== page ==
Carpe Vinum

Drinking and Thinking

Yvon talks to Marketplace about his new book, The Responsible Company.

Ryssdal: When you started, however many years ago it was, did you ever think you’d be sitting here running a company that’s trying to change the world?

Chouinard: No, absolutely not. I’m not very good at thinking into the future. I kind of live for the day.

Ryssdal: Oh, come on. I don’t actually believe that.

Chouinard: No, I’m not that good at it.

Ryssdal: What’s next then? There’s more, right?

Chouinard: Well, as soon as you leave I’m going surfing.

How to differentiate your specialty retail brand…Sell the fun.

Yeah, work

Rarely do you see somebody outside hiking, trail running, riding, skiing, climbing, paddle-boarding…without a smile on their face (usually, it’s only the people training for a triathlon/Ironman). For retailers, that smiley-face status represents an opportunity for a clear point of differentiation to their customers’ workaday lives: Smiles vs scowls. Wild vs penned. Adventure vs routine. Freedom vs work.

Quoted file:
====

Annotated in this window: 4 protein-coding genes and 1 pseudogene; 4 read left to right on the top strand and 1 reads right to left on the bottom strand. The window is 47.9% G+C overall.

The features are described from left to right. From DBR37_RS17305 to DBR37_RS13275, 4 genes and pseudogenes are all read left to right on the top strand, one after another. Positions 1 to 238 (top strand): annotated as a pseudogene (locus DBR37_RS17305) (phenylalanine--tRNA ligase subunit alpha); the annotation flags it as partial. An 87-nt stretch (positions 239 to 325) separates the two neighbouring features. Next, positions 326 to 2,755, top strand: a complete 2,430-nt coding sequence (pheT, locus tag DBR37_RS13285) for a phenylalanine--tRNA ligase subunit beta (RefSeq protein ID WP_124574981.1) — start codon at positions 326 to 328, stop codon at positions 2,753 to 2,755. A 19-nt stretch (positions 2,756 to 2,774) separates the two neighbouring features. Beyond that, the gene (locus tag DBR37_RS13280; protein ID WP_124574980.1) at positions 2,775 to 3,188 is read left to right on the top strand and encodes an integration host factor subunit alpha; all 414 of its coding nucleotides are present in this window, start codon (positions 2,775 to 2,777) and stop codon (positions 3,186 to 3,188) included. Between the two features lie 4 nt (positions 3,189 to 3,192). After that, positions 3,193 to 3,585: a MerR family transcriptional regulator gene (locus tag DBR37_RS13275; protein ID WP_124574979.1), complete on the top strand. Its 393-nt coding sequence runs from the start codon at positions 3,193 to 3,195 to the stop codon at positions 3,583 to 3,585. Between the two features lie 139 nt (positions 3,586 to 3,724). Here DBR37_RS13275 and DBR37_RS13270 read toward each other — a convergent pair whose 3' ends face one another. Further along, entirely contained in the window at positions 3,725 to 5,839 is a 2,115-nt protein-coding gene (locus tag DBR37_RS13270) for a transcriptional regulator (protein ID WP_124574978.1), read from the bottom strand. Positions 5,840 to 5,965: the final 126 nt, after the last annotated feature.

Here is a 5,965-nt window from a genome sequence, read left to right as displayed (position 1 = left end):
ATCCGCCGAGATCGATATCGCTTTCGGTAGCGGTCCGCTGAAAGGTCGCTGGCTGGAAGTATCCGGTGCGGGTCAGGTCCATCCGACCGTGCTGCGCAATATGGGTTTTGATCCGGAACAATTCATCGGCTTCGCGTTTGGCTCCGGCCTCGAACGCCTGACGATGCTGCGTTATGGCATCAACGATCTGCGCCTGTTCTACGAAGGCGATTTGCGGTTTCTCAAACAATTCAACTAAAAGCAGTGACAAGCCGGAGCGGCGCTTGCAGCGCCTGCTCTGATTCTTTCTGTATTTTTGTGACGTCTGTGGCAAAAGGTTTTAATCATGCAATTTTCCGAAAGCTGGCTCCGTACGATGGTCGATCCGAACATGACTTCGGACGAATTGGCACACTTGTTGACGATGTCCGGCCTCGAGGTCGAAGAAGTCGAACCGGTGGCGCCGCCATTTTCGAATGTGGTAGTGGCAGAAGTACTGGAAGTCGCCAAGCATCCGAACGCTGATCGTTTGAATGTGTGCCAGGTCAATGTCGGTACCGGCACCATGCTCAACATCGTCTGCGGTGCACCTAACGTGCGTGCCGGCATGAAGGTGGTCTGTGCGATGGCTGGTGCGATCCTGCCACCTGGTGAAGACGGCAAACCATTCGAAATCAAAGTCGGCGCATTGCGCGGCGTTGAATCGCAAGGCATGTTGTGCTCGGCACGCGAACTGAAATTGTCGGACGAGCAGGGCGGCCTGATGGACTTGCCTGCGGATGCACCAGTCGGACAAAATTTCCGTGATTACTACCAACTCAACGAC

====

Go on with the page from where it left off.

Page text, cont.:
Good specialty retailers are connoisseurs of that differentiated experience that the outdoors represents: The smiles, the wild, the adventure, and the freedom. It is represented in all of the branding they do in and for their store, so that the store is a identified as destination that customers will seek as they search for alternatives to their current, boring norm. 

The brands that these specialty stores sell have to support and celebrate that differentiation story that specialty outdoor is cultivating. These brands have an inspirational founding story that has relevance to the outdoor spirit of risk, reward and action that the outdoor enthusiast can identify with, even when they are at work.

Going for a hike gets the Portlandia treatment. “Get the gear!” infers that maybe we buy more than we really need.

Fixed. theme by Andrew McCarthy